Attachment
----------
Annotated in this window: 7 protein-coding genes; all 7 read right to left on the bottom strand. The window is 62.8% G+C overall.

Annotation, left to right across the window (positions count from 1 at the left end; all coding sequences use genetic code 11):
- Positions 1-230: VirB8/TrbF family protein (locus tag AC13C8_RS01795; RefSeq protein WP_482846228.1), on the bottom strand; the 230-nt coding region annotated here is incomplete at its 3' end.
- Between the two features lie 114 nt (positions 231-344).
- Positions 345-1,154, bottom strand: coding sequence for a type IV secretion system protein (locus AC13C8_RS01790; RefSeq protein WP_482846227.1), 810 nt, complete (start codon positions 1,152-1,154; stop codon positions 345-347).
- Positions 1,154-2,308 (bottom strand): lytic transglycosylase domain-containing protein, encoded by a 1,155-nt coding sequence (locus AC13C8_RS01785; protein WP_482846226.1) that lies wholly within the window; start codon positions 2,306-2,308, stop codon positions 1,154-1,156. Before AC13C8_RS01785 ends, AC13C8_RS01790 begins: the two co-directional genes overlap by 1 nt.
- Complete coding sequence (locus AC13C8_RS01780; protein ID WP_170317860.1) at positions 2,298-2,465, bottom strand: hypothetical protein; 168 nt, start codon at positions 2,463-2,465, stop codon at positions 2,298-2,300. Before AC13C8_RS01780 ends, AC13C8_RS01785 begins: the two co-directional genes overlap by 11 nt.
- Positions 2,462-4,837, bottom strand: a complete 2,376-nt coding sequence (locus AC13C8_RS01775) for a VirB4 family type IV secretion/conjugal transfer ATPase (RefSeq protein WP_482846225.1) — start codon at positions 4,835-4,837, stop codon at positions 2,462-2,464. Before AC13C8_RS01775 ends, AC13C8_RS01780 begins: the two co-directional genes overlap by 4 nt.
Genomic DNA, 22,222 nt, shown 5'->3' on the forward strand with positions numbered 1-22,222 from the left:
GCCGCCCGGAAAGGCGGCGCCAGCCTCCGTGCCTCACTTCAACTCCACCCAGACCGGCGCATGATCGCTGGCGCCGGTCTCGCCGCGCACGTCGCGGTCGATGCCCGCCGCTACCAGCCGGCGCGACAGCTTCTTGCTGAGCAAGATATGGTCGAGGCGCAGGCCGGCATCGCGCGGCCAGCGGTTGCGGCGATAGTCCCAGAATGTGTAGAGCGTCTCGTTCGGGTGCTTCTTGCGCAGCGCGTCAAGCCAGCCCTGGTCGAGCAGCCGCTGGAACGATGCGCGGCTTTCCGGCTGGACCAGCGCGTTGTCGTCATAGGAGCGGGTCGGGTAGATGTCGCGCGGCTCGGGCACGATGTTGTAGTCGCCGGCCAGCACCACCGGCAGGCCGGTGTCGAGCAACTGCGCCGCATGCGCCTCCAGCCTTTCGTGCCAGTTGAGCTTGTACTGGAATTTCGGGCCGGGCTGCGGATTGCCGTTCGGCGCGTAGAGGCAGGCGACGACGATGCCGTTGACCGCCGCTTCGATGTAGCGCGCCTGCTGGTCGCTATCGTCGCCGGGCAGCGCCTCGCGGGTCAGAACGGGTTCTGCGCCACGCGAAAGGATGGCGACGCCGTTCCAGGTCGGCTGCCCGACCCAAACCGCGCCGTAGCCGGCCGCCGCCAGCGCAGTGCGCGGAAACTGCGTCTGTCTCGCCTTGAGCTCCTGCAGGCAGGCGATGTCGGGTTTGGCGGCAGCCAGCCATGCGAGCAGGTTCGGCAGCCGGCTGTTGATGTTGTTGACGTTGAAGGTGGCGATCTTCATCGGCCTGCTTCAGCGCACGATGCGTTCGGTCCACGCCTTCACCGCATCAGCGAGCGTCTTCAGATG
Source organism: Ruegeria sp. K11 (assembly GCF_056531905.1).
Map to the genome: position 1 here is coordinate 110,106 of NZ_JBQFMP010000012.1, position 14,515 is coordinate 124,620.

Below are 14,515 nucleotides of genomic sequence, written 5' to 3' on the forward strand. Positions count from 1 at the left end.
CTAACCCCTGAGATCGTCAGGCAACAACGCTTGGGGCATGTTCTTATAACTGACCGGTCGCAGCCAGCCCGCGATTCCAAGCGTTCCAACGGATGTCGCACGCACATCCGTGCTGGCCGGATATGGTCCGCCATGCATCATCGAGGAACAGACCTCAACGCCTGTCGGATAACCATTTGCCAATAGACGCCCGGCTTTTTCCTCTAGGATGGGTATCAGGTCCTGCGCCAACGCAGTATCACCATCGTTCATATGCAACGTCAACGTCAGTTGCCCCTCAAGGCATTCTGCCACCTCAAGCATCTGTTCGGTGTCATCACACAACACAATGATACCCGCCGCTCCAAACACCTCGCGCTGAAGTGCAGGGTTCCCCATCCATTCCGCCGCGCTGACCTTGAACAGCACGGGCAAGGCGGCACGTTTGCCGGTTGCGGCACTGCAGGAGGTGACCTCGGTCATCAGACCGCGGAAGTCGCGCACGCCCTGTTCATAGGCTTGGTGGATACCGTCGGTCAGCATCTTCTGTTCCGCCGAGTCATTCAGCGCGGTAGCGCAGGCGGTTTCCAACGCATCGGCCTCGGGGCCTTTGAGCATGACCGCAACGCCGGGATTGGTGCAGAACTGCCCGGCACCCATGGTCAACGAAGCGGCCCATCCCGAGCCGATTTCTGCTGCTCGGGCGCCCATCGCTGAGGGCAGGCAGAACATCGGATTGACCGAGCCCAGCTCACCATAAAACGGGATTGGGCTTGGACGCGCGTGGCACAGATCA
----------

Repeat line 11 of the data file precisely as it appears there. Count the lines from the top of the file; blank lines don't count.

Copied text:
Source organism: Ruegeria sp. K11 (assembly GCF_056531905.1).